Protect your time. Protect your time. Protect your time.Tina Connolly (Ironskin, "Turning the Apples") adds a helpful rejoinder to Alexander's piece:
In fact, protect it so much, that if you already know what I'm going to say here, stop reading, and get back to writing. ...
The most valuable thing you have as a writer just starting off is time. Time, and taking yourself seriously. I was going to break the serious thing out into another post, but it really fits here, because you won't make the time for yourself until you do take your writing seriously.
I know how easy it is to let real life waylay your writing time. But if your writing never wins out, you'll never get anywhere. Ever.
There was a point when I was finishing up Moonshifted, where I shut out the whole world and did nothing but go to work and write. I made one date night a week with my husband ... everything else went into the book. A little bit ago, mid-July, post turning the book in, I said to my husband, "I worry our group of friends isn't hanging out as often as they used to." And he looked at me like I was insane and said, "No, you've just been living in a cave."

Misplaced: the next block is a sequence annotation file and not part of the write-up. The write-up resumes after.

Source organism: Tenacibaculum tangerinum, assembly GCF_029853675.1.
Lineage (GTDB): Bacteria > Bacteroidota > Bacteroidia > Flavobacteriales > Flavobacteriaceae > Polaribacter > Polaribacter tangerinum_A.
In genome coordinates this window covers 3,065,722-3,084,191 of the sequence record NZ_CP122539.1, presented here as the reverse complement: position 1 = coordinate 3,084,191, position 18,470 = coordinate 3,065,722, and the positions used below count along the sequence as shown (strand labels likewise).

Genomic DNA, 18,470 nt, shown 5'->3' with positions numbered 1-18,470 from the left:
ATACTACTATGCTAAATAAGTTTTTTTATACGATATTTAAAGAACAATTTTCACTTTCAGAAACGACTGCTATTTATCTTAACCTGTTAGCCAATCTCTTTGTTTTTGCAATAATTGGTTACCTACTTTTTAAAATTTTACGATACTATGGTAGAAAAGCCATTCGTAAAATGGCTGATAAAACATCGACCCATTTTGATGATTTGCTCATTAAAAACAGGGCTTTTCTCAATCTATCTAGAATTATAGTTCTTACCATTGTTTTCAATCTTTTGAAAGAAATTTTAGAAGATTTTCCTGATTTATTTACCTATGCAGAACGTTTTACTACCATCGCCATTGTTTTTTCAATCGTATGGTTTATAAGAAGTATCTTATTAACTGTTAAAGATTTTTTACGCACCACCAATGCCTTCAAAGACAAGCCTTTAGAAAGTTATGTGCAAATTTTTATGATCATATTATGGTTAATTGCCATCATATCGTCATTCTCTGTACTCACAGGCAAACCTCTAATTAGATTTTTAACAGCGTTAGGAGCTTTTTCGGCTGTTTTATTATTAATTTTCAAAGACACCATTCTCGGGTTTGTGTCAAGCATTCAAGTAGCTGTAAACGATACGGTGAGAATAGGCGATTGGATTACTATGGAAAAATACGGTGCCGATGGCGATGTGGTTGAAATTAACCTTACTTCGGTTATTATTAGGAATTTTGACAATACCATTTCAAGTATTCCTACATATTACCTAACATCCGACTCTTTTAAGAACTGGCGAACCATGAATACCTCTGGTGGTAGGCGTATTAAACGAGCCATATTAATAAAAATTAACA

What I always say is, don't worry about falling down on your goals -- just get back up the next day and try again. (When I first started, I thought I had to do double wordcount the next day, etc, which very quickly ran aground.) Also, crazy goals over a very short period of time can be fun, but for a long haul if you're just trying to get better habits, set something very easy. I mean ridiculously easy, like 50 words or 10 minutes. Or 5 words. 5 brushstrokes. 5 scales. 5 minutes without facebook.Both views have merit, but I'm finding Connolly's counsel particularly helpful at this point in life. Having just put to bed the most quantitatively intense course so-far in my masters program, I'm not only completely disconnected from my usual writing schedule, but also having difficulty thinking creatively. It feels like stretching a long-disused muscle, full of aches and exertion. Perhaps the goal for the creatively constrained ought to be less great continent-crossing blocks of time and more short compositional strolls.
Point is, always start small. Gives you something to exceed, and once you've got that, you can always aim higher.
(Picture: CC 2007 by jimmedia)